Beijing and Vatican recognized Chinese bishop dies

Bishop Matthew Hu Xiande, 83, led 30,000 Catholics and about 24 priests in Ningbo diocese
Beijing and Vatican recognized Chinese bishop dies

The funeral for Bishop Matthew Hu Xiande of Ningbo will be held on Sept. 28.  (Photo supplied) reporter, Hong Kong
September 26, 2017
Bishop Matthew Hu Xiande of Ningbo from northeast Zhejiang province, who was recognized by both the Vatican and the Chinese government, died on Sept. 25. He was 83.

Bishop Hu had been hospitalized since Sept 22. "He had cancer of the bladder, pancreatic, lung and pancreas," a local church source who asked not to be named told

A requiem Mass for the bishop will be held at the Sacred Heart Cathedral in Ningbo on Sept. 27 and a funeral on the next day.

The church source praised Bishop Hu for implementing the spirit of Vatican II and for his emphasis on the Bible.

The bishop also updated the liturgy text in response to changes in the Chinese language. 

"He established a Bible study group to encourage the laity to study scripture," the source said.

Bishop Hu led 30,000 Catholics and about 24 priests in his diocese where foreign missionaries first arrived in the 16th century.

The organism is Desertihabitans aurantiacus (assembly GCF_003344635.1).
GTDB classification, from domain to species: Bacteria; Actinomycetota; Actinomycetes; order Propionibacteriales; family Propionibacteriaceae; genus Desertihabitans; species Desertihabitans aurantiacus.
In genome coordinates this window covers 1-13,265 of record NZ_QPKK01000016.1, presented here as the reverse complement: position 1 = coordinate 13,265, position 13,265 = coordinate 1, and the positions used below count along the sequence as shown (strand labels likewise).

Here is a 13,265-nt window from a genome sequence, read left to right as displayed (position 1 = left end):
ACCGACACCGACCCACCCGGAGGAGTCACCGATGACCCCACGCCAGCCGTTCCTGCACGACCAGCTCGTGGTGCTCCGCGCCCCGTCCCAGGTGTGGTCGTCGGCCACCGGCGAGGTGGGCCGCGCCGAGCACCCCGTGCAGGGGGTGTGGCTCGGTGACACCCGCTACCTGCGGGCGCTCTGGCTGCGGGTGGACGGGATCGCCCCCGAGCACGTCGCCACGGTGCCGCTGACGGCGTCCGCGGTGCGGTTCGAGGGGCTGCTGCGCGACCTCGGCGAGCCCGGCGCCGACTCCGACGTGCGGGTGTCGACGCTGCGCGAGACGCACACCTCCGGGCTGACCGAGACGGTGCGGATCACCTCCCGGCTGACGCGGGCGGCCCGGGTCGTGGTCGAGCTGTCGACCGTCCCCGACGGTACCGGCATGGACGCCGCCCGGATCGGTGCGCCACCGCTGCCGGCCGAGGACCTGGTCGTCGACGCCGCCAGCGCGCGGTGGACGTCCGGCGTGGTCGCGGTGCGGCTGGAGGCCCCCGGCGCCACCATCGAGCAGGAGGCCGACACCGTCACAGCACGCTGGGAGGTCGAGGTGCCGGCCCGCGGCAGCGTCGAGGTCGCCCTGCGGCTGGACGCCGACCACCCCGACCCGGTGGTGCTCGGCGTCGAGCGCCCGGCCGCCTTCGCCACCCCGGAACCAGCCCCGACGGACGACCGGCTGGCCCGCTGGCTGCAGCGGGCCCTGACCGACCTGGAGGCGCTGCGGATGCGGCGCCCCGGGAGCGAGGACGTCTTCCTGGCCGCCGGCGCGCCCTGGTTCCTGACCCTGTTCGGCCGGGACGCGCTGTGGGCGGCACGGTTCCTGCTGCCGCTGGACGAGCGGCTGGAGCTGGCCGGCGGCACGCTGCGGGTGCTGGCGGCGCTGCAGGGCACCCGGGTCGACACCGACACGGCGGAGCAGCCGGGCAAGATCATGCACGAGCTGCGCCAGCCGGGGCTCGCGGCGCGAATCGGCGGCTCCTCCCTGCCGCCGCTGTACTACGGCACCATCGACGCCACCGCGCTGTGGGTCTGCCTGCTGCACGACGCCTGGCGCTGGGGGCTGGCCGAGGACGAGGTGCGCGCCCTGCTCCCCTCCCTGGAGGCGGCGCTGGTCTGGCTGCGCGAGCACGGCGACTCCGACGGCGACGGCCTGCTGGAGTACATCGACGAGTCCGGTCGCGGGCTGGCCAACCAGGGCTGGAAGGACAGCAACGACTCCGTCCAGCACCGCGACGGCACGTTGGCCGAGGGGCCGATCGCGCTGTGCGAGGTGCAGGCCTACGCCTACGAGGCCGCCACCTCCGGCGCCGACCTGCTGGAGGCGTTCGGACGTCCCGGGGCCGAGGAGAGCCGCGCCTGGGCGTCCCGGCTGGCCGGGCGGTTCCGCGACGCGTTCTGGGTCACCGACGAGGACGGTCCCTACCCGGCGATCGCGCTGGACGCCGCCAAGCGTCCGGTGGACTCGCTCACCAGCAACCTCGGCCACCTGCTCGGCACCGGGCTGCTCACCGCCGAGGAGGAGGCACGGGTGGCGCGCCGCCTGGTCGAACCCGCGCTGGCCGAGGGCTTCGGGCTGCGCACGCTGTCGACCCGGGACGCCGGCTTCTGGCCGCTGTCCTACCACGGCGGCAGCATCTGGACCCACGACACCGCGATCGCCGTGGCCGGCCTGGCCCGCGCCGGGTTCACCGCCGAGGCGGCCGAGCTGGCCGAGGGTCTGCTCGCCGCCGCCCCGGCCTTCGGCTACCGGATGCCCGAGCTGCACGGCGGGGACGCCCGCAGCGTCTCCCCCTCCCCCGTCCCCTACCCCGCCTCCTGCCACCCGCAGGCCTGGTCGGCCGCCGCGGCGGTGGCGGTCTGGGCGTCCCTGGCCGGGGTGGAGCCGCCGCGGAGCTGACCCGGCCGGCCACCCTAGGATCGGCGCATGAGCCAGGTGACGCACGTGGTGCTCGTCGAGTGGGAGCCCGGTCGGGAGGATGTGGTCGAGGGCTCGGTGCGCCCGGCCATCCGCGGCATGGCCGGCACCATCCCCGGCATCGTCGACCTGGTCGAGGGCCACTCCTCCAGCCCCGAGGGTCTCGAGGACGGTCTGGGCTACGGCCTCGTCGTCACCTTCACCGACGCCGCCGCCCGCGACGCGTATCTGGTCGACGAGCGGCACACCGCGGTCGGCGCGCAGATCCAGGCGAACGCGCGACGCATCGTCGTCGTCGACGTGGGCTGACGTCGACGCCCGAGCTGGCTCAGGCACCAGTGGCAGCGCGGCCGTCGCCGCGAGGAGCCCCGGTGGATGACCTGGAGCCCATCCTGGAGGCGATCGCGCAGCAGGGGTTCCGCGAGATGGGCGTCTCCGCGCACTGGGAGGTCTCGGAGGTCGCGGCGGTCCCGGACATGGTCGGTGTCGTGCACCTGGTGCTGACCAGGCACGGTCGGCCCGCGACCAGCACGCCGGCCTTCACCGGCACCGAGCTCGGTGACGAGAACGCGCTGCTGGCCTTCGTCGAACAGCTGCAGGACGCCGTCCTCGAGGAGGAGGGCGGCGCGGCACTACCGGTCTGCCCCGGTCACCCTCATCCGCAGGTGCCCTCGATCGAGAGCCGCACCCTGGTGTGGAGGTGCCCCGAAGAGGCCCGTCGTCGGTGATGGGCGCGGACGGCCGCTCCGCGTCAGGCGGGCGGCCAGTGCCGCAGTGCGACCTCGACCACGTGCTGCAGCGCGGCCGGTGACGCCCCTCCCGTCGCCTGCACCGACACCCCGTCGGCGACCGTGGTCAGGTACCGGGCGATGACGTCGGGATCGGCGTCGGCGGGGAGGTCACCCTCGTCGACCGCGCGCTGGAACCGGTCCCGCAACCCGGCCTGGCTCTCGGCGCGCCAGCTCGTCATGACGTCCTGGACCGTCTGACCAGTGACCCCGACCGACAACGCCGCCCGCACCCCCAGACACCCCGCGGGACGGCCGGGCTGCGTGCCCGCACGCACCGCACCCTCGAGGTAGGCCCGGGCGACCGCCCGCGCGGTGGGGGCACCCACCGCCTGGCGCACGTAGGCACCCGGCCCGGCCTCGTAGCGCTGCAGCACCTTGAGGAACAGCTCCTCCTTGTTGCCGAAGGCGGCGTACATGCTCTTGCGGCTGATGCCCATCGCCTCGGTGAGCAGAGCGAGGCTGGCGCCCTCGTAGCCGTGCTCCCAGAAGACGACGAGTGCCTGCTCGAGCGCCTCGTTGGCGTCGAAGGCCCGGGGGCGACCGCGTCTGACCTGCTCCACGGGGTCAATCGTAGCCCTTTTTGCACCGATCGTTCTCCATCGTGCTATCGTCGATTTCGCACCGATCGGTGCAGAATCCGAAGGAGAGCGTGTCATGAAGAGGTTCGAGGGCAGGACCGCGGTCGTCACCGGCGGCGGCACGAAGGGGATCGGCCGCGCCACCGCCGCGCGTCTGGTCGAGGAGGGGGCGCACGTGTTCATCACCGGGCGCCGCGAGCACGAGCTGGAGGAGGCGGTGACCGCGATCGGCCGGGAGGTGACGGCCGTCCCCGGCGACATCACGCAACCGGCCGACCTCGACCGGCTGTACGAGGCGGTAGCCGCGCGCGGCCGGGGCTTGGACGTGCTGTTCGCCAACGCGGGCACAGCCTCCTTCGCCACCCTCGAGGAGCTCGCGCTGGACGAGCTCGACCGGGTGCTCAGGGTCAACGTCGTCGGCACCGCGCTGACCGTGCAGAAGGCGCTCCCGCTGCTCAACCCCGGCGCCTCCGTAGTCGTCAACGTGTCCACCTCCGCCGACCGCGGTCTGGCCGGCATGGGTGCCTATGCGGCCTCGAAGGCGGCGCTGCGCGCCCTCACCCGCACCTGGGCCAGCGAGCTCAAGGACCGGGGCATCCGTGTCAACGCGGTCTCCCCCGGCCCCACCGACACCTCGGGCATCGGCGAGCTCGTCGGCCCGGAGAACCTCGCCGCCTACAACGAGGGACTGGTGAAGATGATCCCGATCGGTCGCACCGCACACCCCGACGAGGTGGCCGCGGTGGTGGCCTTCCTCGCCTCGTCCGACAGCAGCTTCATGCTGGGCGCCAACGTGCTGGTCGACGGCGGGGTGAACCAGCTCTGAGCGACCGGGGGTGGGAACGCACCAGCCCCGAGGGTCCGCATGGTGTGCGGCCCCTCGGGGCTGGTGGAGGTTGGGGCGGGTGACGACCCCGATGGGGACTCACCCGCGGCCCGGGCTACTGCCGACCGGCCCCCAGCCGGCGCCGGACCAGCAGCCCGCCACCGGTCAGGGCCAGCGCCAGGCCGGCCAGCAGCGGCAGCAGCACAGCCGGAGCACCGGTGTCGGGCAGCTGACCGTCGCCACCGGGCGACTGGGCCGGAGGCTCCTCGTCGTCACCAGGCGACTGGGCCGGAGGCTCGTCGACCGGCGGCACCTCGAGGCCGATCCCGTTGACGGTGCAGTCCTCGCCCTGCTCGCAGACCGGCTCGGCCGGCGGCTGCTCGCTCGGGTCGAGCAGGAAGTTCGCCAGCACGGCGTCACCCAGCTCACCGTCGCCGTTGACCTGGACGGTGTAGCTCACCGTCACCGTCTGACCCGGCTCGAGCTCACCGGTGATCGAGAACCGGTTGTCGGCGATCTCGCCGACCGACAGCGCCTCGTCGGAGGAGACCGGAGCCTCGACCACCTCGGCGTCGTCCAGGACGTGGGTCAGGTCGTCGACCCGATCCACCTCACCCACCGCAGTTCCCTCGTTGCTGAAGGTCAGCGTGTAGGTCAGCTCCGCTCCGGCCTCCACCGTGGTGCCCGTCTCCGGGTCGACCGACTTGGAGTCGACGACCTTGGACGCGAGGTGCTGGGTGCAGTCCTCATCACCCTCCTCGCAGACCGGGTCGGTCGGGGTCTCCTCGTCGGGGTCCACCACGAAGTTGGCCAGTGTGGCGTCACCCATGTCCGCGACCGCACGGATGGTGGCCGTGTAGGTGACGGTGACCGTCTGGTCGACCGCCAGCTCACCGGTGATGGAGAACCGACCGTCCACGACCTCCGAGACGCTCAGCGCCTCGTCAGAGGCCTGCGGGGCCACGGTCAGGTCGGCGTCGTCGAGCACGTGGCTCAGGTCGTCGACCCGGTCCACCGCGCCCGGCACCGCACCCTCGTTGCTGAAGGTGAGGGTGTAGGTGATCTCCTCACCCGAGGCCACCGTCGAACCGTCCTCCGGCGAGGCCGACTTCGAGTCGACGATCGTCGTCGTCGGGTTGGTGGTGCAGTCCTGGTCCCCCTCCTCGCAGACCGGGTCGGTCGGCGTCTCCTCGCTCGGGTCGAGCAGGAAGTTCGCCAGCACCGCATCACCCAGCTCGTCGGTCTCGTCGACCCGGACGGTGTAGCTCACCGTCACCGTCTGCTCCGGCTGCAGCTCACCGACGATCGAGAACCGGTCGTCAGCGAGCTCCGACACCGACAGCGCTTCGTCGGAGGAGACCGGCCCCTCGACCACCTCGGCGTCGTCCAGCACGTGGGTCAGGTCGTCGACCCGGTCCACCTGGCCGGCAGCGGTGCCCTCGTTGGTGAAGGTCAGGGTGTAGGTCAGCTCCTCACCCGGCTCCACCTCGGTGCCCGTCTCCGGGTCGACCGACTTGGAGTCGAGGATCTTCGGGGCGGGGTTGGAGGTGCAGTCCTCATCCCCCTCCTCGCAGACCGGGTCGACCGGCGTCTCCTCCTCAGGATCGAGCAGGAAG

He was baptized in 1949, the same year the communists came to power in China, and entered the seminary in Ningbo the following year. He continued his studies in Xujiahui seminary in Shanghai in 1957.

During the Cultural Revolution (1966-1976) he returned home but resumed his studies in 1985. He was ordained a priest by Bishop Aloysius Jin Luxin of Shanghai that same year.

He was ordained as Coadjutor Bishop of Ningbo by Bishop Joseph Ma Xuesheng of Zhoucun from eastern Shandong province in 2000. He headed the  diocese in 2004 when his predecessor died.

While commemorating Bishop Jin's birth centenary in 2016, Bishop Hu wrote an article reflecting on his dealings with the bishop who passed away in 2013.


'Render to Caesar'

In 1992, the 10th anniversary of the Sheshan Seminary, he was invited to represent new priests who had graduated from the seminary to report on pastoral and evangelization work since their ordinations.

"My report received some criticism. Some Catholics from Hong Kong and Taiwan thought I sang too much praise for the communist's religious policy while government officials thought I did not speak enough about patriotism," he recalled.

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"It is really a difficult issue on how to follow the teachings of our Lord: "Render to Caesar the things that are Caesar's, and to God the things that are God's."

"It is necessary for us to insist on the principle of faith but also to adapt to China's circumstances," he said.  

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